The Toshiba BDX5200 costs a little less than competing midrange Blu-ray players, but you'll miss out on worthwhile extra features and speedy performance.
Toshiba isn't the first name you think of when it comes to Blu-ray, but the company currently offers a full line of 11 players. The BDX5200 is one of the company's midrange models, offering built-in Wi-Fi, 3D compatibility, and a modest suite of streaming media services, including Netflix, Pandora, and Vudu. It's also currently available at a bit of a discount compared to other midrange Blu-ray players, with a street price under $140.
That will save you some extra cash compared with our top-rated midrange players like the Panasonic DMP-BDT210 and LG BD670, but you're giving up quite a bit. The BDX5200 is considerably slower than typical 2011 Blu-ray players, it offers fewer streaming media services and lacks common features like smartphone control and DLNA compatibility. We also had some issues with the Wi-Fi in our testing environment, where we've successfully tested many other Wi-Fi products.
If you're on a very tight budget, the BDX5200 is a passable Blu-ray player for less money than most competitors, but most buyers will be better served spending a little more for one of our better-rated Blu-ray players.
The BDX5200 looks like a generic Blu-ray player, although its two-toned look distinguishes it a bit. There's virtually nothing on the front panel, save for an SD card slot on the right and the disc tray on the left. With no physical buttons, front-panel controls are handled by illuminated touch-sensitive buttons that occasionally appear left of the SD card slot.
Toshiba's user interface doesn't have the visual appeal of competitors like Panasonic and LG, but it's simple to use. Unlike competitors that force you to load an entire content portal to browse streaming media services, the BDX5200 lets you access the services right from the main menu.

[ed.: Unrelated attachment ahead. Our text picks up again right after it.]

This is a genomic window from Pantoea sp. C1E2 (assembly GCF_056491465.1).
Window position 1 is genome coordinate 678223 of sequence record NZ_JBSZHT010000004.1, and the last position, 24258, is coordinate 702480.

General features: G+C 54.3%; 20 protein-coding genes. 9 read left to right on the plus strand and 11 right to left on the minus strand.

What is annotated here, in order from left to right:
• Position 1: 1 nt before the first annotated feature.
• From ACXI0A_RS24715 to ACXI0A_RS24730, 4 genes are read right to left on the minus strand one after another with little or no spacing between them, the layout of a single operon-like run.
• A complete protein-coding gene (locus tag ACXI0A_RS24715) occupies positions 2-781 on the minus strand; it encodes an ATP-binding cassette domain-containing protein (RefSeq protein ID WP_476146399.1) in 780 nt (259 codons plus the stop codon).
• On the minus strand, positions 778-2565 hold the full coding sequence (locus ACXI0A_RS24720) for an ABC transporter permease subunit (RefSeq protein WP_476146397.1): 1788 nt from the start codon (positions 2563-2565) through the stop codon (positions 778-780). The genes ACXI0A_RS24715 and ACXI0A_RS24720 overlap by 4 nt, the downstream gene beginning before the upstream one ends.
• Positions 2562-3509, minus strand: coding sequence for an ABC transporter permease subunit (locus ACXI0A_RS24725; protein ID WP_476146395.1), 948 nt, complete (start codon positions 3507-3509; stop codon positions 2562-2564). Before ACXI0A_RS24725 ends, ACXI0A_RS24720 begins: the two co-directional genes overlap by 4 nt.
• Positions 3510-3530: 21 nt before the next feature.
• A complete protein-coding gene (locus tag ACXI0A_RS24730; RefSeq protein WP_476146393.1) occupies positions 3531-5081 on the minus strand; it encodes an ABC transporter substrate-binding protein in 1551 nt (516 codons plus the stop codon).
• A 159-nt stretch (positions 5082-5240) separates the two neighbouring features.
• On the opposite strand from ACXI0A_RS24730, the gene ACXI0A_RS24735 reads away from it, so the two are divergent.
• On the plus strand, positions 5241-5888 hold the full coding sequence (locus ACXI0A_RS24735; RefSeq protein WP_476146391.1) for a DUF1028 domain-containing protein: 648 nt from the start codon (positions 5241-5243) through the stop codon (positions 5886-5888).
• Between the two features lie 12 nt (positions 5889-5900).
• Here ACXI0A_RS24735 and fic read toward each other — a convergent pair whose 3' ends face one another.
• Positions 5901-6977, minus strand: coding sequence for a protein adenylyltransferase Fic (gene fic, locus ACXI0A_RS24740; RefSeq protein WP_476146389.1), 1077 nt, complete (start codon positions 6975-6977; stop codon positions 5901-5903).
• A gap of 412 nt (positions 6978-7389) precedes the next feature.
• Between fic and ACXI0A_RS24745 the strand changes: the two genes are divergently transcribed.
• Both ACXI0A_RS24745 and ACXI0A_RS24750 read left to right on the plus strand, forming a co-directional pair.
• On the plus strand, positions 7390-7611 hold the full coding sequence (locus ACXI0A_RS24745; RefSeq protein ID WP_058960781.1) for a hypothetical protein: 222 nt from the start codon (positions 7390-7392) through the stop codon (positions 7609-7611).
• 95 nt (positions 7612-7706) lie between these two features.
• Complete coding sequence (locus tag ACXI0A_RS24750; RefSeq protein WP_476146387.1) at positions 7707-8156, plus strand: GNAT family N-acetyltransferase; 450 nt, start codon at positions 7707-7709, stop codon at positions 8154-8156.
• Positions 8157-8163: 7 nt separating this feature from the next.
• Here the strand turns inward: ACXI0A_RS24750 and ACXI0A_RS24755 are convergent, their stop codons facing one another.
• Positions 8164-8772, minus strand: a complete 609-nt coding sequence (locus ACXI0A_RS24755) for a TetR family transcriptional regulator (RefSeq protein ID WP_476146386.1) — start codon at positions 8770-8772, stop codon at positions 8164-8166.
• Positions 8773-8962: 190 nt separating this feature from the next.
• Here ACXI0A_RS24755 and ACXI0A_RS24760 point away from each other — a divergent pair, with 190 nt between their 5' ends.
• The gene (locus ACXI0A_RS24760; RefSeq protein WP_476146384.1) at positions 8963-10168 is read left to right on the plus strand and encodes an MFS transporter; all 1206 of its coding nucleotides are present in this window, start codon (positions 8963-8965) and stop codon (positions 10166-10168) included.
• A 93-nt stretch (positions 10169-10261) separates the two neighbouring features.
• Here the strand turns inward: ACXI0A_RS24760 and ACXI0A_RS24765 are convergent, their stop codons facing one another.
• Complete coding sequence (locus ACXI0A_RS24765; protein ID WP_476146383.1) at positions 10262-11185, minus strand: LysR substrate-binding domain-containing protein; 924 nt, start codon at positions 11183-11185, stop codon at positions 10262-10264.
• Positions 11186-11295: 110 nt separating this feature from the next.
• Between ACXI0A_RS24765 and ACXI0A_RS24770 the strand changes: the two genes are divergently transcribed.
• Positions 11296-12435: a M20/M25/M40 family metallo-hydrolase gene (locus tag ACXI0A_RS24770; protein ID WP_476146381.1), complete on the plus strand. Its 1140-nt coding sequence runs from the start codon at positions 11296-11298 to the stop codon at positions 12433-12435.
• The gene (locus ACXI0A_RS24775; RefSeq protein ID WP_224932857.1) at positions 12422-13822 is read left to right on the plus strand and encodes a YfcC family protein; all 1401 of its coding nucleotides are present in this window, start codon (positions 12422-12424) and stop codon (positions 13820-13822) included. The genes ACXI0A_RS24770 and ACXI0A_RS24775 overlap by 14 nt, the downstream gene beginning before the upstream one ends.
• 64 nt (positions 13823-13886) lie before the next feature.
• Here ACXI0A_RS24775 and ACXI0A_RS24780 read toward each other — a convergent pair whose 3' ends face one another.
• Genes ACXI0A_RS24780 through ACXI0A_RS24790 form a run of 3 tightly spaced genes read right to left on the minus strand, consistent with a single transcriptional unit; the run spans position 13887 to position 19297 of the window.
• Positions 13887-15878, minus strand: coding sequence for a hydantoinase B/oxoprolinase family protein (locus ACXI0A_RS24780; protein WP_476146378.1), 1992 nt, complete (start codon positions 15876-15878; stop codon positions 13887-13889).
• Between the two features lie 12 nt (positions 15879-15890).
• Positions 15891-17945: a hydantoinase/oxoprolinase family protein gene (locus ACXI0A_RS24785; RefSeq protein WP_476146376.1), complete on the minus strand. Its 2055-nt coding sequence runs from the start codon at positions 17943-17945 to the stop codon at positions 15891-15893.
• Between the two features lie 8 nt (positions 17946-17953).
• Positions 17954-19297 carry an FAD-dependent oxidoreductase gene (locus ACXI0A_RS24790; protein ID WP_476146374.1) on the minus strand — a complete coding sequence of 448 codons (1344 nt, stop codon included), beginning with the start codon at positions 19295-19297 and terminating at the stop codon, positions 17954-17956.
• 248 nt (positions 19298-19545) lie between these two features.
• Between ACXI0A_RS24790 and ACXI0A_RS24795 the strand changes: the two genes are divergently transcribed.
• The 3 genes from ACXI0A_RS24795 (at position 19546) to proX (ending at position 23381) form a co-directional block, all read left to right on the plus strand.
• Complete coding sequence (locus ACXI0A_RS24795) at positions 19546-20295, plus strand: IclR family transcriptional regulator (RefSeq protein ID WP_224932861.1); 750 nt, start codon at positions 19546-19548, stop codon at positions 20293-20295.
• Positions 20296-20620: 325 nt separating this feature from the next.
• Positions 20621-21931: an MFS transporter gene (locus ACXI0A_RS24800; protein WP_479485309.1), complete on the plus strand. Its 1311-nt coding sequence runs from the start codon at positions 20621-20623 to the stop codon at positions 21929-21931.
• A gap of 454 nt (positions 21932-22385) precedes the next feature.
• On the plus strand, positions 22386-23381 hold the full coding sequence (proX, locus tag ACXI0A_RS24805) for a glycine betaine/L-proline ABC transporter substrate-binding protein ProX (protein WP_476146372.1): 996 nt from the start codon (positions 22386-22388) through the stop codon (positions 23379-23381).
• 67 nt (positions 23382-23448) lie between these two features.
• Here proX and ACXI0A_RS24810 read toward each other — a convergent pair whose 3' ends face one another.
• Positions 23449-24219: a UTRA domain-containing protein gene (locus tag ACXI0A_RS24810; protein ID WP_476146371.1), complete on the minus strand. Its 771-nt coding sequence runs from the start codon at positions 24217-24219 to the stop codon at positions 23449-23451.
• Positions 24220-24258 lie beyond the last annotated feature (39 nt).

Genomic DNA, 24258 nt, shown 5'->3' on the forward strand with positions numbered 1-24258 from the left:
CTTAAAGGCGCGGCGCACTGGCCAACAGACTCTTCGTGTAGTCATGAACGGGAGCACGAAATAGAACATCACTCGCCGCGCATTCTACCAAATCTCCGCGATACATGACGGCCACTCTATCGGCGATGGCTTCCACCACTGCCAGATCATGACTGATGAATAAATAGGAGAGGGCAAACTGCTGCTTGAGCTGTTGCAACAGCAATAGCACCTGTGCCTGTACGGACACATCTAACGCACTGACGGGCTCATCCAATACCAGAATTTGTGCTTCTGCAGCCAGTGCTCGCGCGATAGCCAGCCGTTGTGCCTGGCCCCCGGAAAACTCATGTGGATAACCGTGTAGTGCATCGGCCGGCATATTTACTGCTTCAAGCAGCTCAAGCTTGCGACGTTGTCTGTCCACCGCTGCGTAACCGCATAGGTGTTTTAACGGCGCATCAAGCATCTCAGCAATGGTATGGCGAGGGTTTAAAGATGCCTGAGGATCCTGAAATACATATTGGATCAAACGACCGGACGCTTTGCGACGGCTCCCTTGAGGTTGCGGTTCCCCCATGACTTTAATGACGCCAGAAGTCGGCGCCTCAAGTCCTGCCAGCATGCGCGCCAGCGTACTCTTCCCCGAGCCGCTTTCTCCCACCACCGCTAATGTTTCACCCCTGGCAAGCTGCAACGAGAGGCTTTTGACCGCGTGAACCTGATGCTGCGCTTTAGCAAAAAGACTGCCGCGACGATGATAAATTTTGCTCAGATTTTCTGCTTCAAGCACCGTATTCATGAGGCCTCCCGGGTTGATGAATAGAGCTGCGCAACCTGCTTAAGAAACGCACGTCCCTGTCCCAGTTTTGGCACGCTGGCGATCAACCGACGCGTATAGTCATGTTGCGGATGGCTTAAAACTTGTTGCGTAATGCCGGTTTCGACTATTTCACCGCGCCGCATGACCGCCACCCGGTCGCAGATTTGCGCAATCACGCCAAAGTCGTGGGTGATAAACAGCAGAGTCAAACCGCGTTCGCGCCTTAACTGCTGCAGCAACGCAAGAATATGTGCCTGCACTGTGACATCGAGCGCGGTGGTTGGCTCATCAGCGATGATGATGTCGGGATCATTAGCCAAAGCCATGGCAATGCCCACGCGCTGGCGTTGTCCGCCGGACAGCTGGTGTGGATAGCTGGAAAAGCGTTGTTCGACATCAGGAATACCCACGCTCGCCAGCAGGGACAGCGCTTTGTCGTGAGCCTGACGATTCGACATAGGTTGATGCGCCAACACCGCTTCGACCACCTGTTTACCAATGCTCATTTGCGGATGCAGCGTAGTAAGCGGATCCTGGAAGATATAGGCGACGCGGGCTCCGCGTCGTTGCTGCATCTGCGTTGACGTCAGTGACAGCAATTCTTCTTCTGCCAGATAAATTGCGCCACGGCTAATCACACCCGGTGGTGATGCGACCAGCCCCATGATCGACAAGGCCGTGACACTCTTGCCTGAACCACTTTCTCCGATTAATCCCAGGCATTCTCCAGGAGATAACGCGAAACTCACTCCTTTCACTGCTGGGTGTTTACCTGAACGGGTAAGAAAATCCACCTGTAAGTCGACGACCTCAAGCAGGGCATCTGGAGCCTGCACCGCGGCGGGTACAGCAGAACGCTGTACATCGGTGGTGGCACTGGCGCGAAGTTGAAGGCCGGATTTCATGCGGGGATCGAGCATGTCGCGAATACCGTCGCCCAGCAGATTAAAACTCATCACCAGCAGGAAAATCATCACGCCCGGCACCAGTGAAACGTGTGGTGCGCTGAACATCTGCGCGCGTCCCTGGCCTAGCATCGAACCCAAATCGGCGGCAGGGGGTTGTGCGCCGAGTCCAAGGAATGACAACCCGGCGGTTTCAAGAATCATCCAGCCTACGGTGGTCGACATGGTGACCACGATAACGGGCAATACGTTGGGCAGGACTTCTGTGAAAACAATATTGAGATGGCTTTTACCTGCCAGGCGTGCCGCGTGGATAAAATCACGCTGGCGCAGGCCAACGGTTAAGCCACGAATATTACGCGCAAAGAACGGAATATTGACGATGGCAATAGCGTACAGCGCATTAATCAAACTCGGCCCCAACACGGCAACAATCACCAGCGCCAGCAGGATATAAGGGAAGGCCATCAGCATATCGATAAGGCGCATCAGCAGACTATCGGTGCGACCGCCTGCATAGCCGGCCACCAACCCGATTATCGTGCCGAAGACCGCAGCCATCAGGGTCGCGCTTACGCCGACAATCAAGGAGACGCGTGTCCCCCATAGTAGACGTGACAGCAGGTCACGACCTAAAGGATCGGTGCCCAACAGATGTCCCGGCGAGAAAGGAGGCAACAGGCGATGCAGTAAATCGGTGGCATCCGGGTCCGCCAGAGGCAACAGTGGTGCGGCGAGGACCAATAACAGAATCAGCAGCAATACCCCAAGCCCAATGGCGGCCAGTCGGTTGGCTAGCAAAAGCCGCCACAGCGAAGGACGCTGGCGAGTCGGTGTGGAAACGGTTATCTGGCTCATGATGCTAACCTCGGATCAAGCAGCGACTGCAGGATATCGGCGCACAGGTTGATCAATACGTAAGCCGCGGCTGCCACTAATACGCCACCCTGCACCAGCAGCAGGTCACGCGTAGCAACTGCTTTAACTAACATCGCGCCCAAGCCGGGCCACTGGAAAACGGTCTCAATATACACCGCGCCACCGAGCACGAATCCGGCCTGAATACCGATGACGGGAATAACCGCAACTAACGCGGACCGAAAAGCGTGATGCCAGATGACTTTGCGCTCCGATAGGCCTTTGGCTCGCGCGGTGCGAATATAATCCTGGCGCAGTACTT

The Netflix interface is the most recent incarnation, allowing you to search for movies and browse for titles not in your instant queue via genre. Overall, Toshiba's streaming media experience is straightforward, but it's easier for Toshiba to be simple since it offers fewer services than competitors.
The Toshiba's output selection is pretty standard, although the inclusion of the SD card slot is particularly nice for quickly viewing photos from a digital camera. Note that while the BDX5200 does not have a component video output, it's not a major loss since even players that have a component out are limited to 480i resolution, due to annoying AACS rules.
The included remote is a mixed bag. It gets a lot of important functions right, with the eject and power buttons nicely positioned at the top, and we love the dedicated red Netflix button. The rest of the functions don't fare as well. The playback controls (play, fast-forward, etc.) are too small, and standard Blu-ray buttons like pop-up menu don't surround the directional pad, which is the standard arrangement. Unlike most other midrange Blu-ray players, the BDX5200 can't be controlled by a smartphone app, so you're stuck using standard remote or a universal.